Cost-effectiveness Threshold

The cost-effectiveness threshold represents the maximum amount that a decision-maker is willing to pay for a unit of health outcome, such as a quality-adjusted life year (QALY). This threshold acts as a benchmark for evaluating whether a new therapy provides good value for money: if the incremental cost-effectiveness ratio (ICER) of a new intervention is below this threshold, the intervention is typically deemed cost-effective and likely to be recommended.

Establishing these thresholds usually involves analyzing historical reimbursement decisions rather than direct outputs from cost-effectiveness analyses. These thresholds serve as critical guidelines for interpreting cost-effectiveness analysis results in the context of decision-making. They vary by the specific health outcomes they measure and reflect the economic principle of ‘opportunity cost’—the cost of forgoing the next best alternative when a particular intervention is chosen.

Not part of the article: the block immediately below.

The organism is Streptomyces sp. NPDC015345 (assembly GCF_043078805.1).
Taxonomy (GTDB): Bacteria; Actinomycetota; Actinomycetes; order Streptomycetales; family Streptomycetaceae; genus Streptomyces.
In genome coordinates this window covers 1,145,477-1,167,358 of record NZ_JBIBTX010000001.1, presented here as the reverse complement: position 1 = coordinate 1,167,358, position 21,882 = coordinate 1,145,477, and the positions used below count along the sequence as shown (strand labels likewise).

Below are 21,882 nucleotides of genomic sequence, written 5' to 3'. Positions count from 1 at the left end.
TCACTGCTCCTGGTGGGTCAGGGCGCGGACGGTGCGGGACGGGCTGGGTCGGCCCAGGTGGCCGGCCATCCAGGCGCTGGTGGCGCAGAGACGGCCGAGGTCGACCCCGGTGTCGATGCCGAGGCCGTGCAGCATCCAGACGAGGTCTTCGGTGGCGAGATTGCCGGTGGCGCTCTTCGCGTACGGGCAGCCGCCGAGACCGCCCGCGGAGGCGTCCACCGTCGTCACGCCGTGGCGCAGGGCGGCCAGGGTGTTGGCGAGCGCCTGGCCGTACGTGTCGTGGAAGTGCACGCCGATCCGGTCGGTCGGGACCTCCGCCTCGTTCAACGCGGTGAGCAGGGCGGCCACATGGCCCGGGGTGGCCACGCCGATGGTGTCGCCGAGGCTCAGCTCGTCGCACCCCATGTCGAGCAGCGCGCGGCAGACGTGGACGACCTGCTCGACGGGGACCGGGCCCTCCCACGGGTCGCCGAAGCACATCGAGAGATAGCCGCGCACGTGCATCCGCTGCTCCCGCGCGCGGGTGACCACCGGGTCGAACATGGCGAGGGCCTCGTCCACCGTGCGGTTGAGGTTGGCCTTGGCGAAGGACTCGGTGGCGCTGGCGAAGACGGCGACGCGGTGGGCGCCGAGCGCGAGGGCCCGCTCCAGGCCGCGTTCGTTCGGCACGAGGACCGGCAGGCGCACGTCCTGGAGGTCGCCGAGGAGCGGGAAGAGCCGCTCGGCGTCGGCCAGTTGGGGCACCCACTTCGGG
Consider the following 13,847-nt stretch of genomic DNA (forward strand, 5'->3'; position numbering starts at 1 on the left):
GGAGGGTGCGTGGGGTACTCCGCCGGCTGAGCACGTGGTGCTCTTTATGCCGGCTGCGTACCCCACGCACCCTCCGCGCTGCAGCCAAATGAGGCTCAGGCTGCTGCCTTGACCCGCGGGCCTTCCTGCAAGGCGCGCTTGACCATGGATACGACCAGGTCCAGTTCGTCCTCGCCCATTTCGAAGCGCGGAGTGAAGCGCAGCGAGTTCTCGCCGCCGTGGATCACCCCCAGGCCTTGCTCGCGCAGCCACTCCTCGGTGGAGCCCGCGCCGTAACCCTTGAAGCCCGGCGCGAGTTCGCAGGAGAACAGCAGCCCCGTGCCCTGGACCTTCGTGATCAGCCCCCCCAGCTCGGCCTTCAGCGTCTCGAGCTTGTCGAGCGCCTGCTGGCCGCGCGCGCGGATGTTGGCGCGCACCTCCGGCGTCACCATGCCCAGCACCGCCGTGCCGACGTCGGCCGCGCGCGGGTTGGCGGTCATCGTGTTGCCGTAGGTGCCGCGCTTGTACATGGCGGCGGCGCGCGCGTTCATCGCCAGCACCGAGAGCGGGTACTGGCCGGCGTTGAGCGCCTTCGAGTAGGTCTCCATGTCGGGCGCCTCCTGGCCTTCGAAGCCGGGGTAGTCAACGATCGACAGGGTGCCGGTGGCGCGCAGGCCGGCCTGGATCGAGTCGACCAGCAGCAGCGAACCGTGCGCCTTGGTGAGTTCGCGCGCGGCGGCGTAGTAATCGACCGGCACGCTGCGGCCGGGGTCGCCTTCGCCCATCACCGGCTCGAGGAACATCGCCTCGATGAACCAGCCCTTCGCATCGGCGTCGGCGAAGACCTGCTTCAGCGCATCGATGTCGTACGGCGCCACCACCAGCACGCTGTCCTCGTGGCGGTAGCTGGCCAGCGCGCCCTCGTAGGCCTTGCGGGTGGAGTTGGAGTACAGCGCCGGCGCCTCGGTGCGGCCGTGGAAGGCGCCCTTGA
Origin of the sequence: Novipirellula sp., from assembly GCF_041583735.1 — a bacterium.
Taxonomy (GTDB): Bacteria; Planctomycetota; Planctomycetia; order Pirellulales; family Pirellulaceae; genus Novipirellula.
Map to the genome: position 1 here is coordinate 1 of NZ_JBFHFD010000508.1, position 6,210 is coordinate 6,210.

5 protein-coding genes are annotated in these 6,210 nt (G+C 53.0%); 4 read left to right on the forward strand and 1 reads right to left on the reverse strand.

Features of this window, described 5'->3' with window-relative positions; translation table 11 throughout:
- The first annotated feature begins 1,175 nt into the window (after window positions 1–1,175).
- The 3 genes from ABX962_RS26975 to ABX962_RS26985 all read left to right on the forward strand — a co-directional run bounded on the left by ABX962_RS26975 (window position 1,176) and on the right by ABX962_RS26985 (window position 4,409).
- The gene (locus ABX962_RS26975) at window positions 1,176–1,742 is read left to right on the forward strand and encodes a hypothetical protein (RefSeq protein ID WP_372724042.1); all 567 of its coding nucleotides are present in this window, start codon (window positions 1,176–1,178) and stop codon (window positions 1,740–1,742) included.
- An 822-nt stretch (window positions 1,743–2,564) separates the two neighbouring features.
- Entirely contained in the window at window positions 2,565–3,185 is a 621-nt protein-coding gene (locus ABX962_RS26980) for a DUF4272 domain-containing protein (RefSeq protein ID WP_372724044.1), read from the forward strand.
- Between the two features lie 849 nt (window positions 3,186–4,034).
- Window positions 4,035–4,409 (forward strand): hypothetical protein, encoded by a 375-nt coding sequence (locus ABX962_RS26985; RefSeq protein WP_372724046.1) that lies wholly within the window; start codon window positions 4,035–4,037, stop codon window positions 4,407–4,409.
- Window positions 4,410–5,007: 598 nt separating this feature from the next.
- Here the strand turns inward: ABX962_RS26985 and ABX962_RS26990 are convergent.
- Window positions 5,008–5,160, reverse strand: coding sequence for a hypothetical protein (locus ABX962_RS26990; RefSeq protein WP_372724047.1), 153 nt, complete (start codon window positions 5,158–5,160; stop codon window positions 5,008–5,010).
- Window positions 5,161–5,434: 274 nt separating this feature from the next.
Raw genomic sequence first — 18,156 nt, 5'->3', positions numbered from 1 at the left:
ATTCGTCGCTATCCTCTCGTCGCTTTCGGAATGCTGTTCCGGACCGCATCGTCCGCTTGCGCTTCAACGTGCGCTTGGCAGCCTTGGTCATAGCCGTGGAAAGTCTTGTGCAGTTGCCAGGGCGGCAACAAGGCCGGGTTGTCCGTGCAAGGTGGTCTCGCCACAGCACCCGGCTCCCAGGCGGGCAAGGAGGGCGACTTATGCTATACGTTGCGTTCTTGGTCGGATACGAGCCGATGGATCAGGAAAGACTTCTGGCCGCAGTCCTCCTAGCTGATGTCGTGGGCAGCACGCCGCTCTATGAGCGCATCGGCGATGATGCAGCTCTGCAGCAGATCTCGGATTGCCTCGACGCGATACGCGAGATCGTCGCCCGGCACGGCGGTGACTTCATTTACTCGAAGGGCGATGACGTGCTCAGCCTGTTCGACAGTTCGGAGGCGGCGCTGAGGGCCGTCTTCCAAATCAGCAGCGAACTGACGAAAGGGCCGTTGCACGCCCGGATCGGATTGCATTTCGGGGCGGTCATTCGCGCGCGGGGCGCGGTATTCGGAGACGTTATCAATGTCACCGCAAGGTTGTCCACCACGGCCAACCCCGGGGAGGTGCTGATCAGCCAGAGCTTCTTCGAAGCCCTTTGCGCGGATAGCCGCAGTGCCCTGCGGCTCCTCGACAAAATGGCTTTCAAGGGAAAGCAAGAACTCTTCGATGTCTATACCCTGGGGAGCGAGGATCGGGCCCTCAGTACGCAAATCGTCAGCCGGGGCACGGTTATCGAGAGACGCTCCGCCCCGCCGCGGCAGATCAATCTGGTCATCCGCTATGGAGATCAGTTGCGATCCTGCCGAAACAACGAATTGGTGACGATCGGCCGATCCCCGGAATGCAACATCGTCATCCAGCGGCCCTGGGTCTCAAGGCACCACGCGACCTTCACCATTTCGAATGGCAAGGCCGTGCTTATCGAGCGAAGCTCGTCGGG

For example, if resources are used for one health intervention, the threshold value indicates the health benefits that would be sacrificed from an alternative use of those resources. While some countries, like the UK through its NICE guidelines, explicitly state their cost-effectiveness thresholds, in other regions, these thresholds can be implicit and vary widely depending on the healthcare sector or disease area. This variance underscores the tailored approach to healthcare budgeting and prioritization, ensuring that spending aligns with national or local valuations of health outcomes.